As discussed last year, the importance of watches in aviation is not as high as at the beginning of manned flights. Watches are mostly a status symbol and as pilots, we often feel as the only breed allowed to wear a ‘pilot watch’. in this selection, I have combined affordable watches and fancier ones, but all have a great reputation for precision and readability. Fasten your seat-belts and let me know what you think about the watches I chose for this year.
What is a pilot watch
It is not sufficient to have a dial and hands resembling a flight instrument to make a pilot watch. Watches suitable for manned flights are actually certified for that purpose and the widely accepted standard is the DIN 8330 (more here), which defines specific physical tests a watch must go through in order to be certified. Similarly, some watches were certified for space use by NASA. I have included two of these further below.
Gavox – Curtiss P40
I have mentioned the Curtiss P40 in last year’s selection and I don’t hesitate to do so this year as well. Indeed, I have tested this Belgian-made quartz watch for over a year and it still remains one of my favourite watches when time-keeping is of essence. Despite its rather small dial (40 mm) the readability is great. I used it during day and night flights and was never disappointed. In addition, the wrist straps available are of the highest quality and feature a spring bar which facilitates its replacement without the need of tools. There are different variants available and the starting price is 190 EUR. find more here: www.gavox.com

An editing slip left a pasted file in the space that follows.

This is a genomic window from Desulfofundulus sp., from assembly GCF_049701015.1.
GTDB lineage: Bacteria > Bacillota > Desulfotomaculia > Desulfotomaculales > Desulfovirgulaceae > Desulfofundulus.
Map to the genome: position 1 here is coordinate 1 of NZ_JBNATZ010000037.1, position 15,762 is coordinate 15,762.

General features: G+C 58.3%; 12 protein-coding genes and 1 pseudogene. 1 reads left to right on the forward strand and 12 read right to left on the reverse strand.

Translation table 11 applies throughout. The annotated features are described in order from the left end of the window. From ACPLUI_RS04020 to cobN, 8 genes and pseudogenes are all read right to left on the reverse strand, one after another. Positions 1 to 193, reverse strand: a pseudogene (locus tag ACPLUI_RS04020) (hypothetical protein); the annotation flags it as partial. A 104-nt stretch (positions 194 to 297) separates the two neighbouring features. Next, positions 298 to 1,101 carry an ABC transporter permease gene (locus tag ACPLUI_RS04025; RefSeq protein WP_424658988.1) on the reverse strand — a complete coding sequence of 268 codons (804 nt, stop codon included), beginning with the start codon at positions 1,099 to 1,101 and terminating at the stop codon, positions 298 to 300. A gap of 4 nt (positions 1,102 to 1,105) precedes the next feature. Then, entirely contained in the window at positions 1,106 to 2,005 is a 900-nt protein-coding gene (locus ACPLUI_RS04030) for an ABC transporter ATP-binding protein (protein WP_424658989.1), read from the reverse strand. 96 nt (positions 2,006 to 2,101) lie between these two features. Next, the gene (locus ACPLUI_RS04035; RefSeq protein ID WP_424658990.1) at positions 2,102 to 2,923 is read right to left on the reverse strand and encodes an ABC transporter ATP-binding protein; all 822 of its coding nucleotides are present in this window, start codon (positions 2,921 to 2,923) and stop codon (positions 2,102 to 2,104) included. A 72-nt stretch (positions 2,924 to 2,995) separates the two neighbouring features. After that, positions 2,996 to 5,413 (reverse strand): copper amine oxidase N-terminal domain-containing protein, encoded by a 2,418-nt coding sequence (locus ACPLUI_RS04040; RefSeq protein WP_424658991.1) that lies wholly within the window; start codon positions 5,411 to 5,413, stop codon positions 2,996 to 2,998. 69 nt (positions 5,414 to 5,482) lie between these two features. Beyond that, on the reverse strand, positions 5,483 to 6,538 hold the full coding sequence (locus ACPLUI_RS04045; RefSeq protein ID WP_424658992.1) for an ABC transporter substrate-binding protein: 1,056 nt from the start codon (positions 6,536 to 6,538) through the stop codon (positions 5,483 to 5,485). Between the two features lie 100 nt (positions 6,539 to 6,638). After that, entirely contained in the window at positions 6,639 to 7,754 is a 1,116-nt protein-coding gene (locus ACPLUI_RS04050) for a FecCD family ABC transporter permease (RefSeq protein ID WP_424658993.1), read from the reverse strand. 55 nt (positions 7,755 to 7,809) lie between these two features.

Elysee – Heritage Chrono
Elysee is a German company based in Düsseldorf. The chronograph that I chose has an impeccable classic design and works with a Citizen/Miyota movement, which ensures high precision. The price is 275 EUR. Find out more about it here: https://www.elysee-watches.com/en
Seiko – Sky Aviation Automatic
This Seiko is a work horse. It’s an entry level automatic featuring a flight computer in the bezel. As most automatic in this price range, you should expect the need to either adjust the time every few days or to have it calibrated properly at a specialised shop. It has a highly readable dial inspired to early Navitimer models. Like most watches with a flight computer, it is highly unlikely you will use in flight, but it is still very nice to have.
The price ranges around 300 EUR. more info here: https://www.seikowatches.com/global-en/products/prospex/sky
Bulova – Lunar Pilot
With the Bulova Lunar Pilot we move into the league of watches which made the history of space timepieces. Bulova had a long-lasting relationship with NASA, as its Accutron movement (a revolutionary electric movement using a tuning fork) was present in most clocks used in the space control rooms and spacecrafts. It became famous when during Apollo 15, astronaut David Scott used it for a lunar outing, as backup for his Omega which had lost its crystal. The remake of this watch runs on a high-frequency quartz movement (262khz) instead of the original Accutron. The price starts at around 350 EUR depending on the retailer.
Omega – Speedmaster Professional
Dubbed “The Moonwatch” for it was worn by the astronauts of Apollo 11 on the first moon landing, the Speedmaster Professional is an icon of immutable style. It mounts a caliber which must be manually winded, as in space an automatic movement was of no particular use. It is currently sold with either an Esalite or Saphir crystal. The official price is starting at 4600 EUR for the Esalite version and has a 5 year warranty if purchased from an Omega store, lower prices can be found elsewhere, but the warranty is typically shorter. You can find more information here: https://www.omegawatches.com/